Carrying a Concealed Firearm
The crime of carrying a concealed firearm is defined in Section 790.01(2), Florida Statutes. The law provides that “a person who carries a concealed firearm on or about his person commits a felony of the third degree.”
Proving a Carrying a Concealed Firearm
To prove the offense at trial, the State must establish the following two elements beyond and to the exclusion of very reasonable doubt:
- The defendant knowingly carried on or about his person a firearm;
- The firearm was concealed from the ordinary sight of another person.
The penalties for Carrying a Concealed Firearm in Florida are severe. The offense is generally classified as a third-degree felony, punishable by up to 5 years in prison or 5 years of probation, and a $5,000 fine.
There are defenses to the charge of Carrying a Concealed Firearm. They include:
The individual was not in possession of the firearm (not carries on or about his person);
Lack of proof as to knowledge;
Weapon was not readily accessible;
Weapon was within ordinary sight;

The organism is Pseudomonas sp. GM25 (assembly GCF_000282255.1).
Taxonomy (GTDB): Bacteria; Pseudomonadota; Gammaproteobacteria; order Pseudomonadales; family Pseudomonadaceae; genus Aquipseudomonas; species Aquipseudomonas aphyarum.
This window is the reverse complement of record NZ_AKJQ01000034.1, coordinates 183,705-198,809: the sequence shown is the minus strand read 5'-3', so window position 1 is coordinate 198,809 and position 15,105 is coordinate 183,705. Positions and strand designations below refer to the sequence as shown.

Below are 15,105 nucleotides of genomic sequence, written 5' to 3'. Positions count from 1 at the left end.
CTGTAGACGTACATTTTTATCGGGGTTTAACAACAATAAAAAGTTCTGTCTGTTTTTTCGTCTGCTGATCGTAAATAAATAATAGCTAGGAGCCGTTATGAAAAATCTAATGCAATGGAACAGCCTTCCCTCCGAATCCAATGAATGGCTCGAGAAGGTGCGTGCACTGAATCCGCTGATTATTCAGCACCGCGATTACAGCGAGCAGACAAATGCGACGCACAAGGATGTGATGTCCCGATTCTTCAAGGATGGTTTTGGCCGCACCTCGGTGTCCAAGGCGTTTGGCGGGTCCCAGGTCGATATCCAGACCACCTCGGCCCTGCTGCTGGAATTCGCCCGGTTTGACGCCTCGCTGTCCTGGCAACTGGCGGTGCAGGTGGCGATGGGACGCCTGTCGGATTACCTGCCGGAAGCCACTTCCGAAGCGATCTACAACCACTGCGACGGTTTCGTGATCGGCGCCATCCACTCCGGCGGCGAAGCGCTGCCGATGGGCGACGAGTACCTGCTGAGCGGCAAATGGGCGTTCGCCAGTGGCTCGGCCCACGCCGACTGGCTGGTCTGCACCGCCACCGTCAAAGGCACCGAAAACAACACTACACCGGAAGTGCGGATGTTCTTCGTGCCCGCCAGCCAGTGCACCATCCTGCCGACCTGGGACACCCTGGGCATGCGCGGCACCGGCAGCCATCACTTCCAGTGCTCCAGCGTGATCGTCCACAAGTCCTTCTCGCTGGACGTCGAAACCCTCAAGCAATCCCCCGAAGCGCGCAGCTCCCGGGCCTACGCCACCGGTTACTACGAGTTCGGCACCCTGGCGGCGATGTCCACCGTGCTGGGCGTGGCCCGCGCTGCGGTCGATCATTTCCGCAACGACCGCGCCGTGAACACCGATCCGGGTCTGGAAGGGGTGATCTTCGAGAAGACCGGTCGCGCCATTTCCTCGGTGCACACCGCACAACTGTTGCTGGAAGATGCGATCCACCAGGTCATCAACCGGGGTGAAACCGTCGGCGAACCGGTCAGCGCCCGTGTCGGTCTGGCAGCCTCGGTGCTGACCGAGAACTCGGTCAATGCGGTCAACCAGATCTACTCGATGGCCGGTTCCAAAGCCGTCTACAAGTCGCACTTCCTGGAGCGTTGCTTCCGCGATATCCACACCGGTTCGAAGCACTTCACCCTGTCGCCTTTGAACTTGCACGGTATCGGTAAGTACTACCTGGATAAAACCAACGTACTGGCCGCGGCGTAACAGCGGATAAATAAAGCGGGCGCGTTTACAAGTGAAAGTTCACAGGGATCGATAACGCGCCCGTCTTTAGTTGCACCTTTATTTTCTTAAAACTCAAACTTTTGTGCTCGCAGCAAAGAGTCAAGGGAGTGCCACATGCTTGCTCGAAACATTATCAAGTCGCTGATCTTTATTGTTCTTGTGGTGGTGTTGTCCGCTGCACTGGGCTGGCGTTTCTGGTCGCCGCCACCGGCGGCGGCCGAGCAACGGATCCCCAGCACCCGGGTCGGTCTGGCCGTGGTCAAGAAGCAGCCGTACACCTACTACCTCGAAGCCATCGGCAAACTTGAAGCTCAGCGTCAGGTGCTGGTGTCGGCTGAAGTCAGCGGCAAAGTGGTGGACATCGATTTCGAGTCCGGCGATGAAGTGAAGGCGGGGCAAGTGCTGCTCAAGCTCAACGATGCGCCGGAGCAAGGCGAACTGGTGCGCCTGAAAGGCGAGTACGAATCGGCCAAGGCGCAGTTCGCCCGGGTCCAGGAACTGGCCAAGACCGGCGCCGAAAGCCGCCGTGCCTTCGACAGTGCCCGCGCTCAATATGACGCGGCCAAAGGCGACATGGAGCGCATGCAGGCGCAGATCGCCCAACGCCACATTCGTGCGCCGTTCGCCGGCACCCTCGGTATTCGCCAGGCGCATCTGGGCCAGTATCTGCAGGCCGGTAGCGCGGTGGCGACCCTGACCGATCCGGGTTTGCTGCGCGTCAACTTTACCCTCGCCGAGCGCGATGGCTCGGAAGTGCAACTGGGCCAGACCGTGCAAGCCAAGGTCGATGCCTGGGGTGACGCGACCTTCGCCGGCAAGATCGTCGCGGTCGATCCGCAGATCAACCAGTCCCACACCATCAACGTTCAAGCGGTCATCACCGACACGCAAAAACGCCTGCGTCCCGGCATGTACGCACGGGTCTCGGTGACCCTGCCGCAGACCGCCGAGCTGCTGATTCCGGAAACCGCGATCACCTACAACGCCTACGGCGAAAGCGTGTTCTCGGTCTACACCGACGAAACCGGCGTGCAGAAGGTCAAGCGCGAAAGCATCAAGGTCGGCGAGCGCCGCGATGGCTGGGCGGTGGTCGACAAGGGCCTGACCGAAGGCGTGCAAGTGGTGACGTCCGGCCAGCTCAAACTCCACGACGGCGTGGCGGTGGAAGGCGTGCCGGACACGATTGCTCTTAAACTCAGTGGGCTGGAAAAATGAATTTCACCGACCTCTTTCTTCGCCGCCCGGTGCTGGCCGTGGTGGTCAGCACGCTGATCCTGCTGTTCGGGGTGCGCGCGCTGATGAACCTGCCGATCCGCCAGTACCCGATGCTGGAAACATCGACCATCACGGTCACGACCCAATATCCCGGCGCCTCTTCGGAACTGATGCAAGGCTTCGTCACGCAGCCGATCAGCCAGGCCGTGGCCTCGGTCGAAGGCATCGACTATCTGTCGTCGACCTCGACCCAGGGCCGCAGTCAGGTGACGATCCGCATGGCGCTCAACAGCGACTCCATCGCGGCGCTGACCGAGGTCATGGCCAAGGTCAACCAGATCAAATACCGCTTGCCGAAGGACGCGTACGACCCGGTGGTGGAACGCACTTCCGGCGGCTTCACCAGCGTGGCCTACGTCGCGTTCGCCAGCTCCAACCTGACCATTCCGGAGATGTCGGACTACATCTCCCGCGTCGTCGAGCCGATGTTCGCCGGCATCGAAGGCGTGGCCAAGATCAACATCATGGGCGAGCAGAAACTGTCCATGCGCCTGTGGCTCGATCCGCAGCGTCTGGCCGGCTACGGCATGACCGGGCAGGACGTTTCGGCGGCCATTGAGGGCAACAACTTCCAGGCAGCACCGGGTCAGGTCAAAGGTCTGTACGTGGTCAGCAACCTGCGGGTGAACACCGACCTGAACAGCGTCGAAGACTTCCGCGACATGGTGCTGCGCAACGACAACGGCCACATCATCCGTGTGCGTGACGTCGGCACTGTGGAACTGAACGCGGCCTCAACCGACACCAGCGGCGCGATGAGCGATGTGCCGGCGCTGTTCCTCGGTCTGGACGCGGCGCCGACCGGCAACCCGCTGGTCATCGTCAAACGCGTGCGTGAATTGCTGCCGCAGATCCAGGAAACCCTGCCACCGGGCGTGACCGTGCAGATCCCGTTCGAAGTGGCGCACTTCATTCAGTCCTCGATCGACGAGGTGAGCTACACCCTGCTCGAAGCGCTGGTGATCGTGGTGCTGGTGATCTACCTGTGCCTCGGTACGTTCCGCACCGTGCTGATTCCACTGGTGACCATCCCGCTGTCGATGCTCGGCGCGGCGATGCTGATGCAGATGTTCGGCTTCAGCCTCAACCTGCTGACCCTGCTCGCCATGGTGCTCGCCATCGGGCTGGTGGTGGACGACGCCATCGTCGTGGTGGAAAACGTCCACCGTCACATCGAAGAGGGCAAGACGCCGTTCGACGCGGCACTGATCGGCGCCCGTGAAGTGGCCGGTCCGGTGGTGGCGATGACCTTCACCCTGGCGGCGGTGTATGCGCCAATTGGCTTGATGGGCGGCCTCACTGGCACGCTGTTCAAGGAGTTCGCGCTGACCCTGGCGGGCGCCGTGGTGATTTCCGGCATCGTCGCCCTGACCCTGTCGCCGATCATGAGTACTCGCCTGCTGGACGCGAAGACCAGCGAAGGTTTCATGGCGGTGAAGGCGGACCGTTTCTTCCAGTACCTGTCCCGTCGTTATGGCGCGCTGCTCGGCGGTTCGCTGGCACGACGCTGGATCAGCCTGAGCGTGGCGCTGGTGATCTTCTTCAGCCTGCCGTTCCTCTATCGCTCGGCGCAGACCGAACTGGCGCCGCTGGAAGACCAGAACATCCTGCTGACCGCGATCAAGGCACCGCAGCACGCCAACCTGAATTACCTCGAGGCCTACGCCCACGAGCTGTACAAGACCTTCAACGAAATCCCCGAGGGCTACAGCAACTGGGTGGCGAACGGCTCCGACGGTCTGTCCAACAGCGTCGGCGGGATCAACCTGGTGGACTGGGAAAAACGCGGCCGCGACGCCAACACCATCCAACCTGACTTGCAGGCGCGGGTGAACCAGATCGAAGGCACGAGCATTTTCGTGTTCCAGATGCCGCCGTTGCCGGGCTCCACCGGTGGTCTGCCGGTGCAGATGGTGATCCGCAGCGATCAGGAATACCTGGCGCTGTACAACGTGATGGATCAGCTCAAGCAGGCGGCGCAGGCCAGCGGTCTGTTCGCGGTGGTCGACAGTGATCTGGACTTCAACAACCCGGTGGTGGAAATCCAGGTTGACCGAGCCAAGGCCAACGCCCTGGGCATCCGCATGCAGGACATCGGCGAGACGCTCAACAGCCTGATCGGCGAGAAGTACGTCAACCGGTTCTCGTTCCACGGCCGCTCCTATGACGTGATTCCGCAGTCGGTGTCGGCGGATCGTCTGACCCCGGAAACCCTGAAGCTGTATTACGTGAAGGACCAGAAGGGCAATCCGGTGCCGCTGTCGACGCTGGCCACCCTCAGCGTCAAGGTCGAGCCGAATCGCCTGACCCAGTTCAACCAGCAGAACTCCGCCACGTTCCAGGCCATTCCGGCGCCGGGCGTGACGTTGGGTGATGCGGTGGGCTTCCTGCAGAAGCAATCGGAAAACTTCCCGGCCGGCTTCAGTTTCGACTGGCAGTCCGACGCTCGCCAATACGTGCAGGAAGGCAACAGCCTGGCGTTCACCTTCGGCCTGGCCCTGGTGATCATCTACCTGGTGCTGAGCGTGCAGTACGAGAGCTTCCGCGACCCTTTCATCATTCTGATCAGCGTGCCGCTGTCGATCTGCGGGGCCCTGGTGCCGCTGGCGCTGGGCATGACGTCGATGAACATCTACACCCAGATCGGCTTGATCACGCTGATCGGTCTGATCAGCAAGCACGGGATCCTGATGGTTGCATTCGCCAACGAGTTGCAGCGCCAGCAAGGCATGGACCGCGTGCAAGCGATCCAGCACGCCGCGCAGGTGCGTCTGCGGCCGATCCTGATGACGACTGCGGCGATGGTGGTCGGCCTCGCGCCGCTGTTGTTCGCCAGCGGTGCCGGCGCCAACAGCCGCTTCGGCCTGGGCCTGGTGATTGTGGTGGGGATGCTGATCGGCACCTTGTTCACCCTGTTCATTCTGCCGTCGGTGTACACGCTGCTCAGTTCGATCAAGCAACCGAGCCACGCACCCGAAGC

Weapon not found in the defendant's exclusive control;
Individual had a carry permit;
Concealed weapon exceptions
It is lawful for a person to carry a concealed weapon “at his or her home or place of business.”
The phrase “at his or her home or place of business” refers to an individual's surrounding property as well as the buildings and structures situated thereon. If the firearm is possessed at a business, the business does not have to be owned by the accused
The term “business” means place where the accused is employed by someone else. Home means the home in which the accused lives in.
It is lawful for an individual 18 years old or older to possess a concealed firearm or other weapon for self-defense or other lawful purpose within the interior of a private car or truck or other conveyance if the firearm or other weapon is securely encased or is otherwise not readily accessible for immediate use.